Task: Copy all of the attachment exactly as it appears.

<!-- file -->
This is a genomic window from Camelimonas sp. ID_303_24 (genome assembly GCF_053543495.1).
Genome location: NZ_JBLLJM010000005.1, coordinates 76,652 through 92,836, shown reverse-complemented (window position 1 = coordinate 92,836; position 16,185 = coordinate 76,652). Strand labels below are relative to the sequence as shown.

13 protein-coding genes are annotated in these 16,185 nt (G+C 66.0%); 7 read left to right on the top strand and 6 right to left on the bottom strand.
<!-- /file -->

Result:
This is a genomic window from Camelimonas sp. ID_303_24 (genome assembly GCF_053543495.1).
Genome location: NZ_JBLLJM010000005.1, coordinates 76,652 through 92,836, shown reverse-complemented (window position 1 = coordinate 92,836; position 16,185 = coordinate 76,652). Strand labels below are relative to the sequence as shown.

13 protein-coding genes are annotated in these 16,185 nt (G+C 66.0%); 7 read left to right on the top strand and 6 right to left on the bottom strand.